Remembering the Curragh Mutiny, March 1914
A commanding officer’s panic had far-reaching consequences for the army and for home rule
Threatened: John Redmond, leader of the Irish Nationalist Parliamentary Party. Photograph: Hulton/Getty
Drama, intrigue and urgency surrounded the events at the British army camp on the Curragh, in Co Kildare, 100 years ago this month. The events have gone down in history as the Curragh Mutiny, although this name is not strictly accurate, as British army officers did not mutiny by refusing to obey an actual order.
Arguably, however, what did occur was just as bad, as an unprecedented attempt was made to bring the army directly into politics. It raised questions about the ability of the British liberal government, led by HH Asquith, to rely on the army in Ireland to carry out policy.
The crisis underlined the extent to which disagreement about the enactment of the Home Rule Bill in 1914 in the face of unionist opposition could destabilise the British political establishment and increase the prospect of civil war in Ireland.
Hubert Gough was brigadier general commanding the 3rd Calvary Brigade of the British army stationed at the Curragh. He described himself in his memoirs as an “Englishman” but “Irish by blood and upbringing”. His command in Ireland coincided with militant Ulster unionist opposition to the proposed implementation of Home Rule.
Sir Arthur Paget, commander in chief of the British forces in Ireland, made an intemperate speech to officers at the Curragh on March 20th, 1914. He informed them that extensive operations in Ulster were imminent, that the country “would be in a blaze” within a day, and that although officers resident in Ulster would not be compelled to take any action against unionists, other officers who were unwilling to participate would be dismissed.
Infuriated, Gough tendered his resignation, as he was unwilling to initiate military action in Ulster. Fifty-nine of Gough’s 70 fellow officers insisted they too would resign if ordered north. All were summoned to London.
Gough wanted a written assurance that the army would not be compelled to force Ulster to accept Home Rule. This was provided on March 23rd by the secretary of state for war, JEB Seely, but his assurance was repudiated by the government, as the terms of the guarantee had exceeded those given by cabinet. Seely subsequently had to resign.
Paget’s own offer of resignation was not accepted, although his actions certainly prevented him obtaining a field command during the first World War.
Gough, it appeared, had won his battle, though he maintained in private that the issue was more to do with the attitude of the war office than with the Ulster question, and the hysteria and ineptitude of Paget, whom Gough labelled “a stupid man”.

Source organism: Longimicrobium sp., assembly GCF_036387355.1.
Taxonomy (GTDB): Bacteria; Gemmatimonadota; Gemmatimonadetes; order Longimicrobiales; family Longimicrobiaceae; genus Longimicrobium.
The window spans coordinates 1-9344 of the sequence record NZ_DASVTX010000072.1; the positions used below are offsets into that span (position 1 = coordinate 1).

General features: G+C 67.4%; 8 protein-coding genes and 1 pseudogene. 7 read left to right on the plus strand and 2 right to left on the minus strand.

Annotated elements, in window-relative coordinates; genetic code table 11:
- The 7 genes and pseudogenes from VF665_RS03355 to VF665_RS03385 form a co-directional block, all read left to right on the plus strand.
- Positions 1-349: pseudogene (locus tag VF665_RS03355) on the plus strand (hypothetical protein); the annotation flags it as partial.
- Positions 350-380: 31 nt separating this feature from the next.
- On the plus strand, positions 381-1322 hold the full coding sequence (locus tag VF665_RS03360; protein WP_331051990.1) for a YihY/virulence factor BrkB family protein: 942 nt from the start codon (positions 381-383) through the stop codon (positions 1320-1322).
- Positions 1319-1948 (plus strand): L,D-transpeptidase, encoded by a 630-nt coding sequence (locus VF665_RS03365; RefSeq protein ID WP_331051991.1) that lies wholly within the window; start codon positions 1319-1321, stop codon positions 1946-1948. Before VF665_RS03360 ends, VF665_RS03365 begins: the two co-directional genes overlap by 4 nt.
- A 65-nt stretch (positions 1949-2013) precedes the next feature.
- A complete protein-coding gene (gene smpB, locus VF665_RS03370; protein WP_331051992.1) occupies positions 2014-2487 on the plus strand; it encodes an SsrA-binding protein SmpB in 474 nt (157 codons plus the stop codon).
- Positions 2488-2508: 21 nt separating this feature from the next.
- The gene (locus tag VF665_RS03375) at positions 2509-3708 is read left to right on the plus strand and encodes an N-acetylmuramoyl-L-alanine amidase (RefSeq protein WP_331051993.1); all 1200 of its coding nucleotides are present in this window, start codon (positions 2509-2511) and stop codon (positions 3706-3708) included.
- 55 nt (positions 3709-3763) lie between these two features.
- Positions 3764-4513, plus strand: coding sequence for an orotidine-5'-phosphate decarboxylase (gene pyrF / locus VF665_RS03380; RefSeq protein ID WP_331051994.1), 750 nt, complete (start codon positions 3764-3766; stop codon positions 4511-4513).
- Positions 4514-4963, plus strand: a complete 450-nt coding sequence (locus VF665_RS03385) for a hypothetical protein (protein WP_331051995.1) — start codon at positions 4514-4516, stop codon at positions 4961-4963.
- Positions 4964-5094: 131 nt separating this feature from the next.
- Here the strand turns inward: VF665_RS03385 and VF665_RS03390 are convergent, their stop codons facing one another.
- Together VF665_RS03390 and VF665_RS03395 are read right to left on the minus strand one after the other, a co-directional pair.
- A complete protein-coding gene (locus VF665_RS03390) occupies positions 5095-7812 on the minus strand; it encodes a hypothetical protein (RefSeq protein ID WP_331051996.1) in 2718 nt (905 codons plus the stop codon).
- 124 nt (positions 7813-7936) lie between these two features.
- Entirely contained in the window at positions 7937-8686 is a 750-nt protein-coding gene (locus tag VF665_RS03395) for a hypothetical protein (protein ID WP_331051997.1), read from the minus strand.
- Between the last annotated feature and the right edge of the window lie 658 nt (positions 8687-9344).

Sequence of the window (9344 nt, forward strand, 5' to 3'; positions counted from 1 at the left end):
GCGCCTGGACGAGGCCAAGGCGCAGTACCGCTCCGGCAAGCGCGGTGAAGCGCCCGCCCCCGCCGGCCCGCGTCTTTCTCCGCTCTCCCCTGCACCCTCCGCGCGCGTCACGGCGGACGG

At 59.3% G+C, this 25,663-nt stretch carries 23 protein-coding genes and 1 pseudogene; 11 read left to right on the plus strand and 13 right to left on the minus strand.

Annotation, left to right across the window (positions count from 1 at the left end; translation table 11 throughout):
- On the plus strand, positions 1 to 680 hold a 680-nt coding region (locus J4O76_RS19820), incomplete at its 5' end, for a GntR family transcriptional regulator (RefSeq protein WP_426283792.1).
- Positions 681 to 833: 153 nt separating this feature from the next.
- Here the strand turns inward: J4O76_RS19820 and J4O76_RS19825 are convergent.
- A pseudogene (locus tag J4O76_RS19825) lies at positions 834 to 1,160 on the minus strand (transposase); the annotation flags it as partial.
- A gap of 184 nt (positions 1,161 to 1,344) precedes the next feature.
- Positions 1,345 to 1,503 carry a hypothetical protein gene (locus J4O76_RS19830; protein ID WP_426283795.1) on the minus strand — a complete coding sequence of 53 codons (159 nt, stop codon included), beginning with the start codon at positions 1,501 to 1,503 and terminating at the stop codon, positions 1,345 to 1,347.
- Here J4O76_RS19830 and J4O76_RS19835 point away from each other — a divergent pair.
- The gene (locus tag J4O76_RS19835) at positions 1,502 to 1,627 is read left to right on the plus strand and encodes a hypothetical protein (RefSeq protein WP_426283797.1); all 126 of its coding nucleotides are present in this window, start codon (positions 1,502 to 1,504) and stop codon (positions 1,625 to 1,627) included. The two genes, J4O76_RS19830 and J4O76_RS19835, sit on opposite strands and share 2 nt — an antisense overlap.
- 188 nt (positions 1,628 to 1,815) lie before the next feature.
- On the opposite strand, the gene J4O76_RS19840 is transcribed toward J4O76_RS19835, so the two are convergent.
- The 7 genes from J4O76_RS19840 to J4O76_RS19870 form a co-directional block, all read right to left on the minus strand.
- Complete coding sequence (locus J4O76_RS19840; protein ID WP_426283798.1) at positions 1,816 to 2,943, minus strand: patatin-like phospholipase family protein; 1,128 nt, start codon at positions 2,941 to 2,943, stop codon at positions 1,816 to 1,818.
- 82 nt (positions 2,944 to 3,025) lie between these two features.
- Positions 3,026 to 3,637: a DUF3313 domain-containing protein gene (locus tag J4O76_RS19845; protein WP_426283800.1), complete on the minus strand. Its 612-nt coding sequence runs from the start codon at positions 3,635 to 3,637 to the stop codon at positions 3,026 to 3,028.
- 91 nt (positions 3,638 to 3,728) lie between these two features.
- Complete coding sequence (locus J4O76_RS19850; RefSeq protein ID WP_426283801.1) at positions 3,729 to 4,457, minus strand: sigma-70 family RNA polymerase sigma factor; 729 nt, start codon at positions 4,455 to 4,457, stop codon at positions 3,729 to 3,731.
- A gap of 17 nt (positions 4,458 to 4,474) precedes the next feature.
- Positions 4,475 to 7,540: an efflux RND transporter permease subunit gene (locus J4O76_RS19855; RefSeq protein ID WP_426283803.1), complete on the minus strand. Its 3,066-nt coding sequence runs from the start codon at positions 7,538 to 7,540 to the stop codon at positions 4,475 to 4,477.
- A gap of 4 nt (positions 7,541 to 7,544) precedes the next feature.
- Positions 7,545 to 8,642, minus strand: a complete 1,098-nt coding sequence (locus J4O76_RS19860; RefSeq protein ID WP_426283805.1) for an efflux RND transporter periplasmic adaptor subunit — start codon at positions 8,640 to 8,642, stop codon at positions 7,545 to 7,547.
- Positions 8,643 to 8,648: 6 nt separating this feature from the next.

It was a fair description. It is true the British government wanted to throw shapes about resisting Ulster defiance, but Paget misrepresented discussions about possible modest deployment of troops to prevent potential seizures of arms depots by the Ulster Volunteer Force by trumpeting the implications of possible contingency plans in the event of conflict with the UVF.
Subsequently, Paget unconvincingly insisted he had merely been seeking to ascertain which officers he could rely on, and that it was not an issue junior officers needed to concern themselves with. But the clear understanding from senior officers present was that Paget had spoken of an ultimatum to be placed before all officers in their commands. Paget’s grave error was to imply that army officers had options about whether they would carry out orders.
Although a temporary calm was apparent in the immediate aftermath of the Curragh crisis, it had exposed much that was to remain uncertain, most obviously an army divided on the question of its attitude to the UVF.
Inevitably, the anger Irish nationalists felt about the Curragh debacle increased the momentum behind the Irish Volunteers that had been established in November 1913.
Other questions the crisis raised included whether the unionist party leader Edward Carson had control over the militancy he had inspired – privately, he was nervous about this – and in what direction this militancy was taking the British Conservative Party led by Andrew Bonar Law.
It also led to renewed urgency about the need to exclude all or part of Ulster from the provisions of the Home Rule Bill. This had serious implications for the status of the Irish nationalist leader John Redmond, from whom Asquith became even more determined to wring concessions. The outbreak of the first World War later that year postponed these crucial questions, but they festered, and much damage had been done to the British government’s authority and the idea of the army as being above politics.
Diarmaid Ferriter is p rofessor of m odern Irish h istory at UCD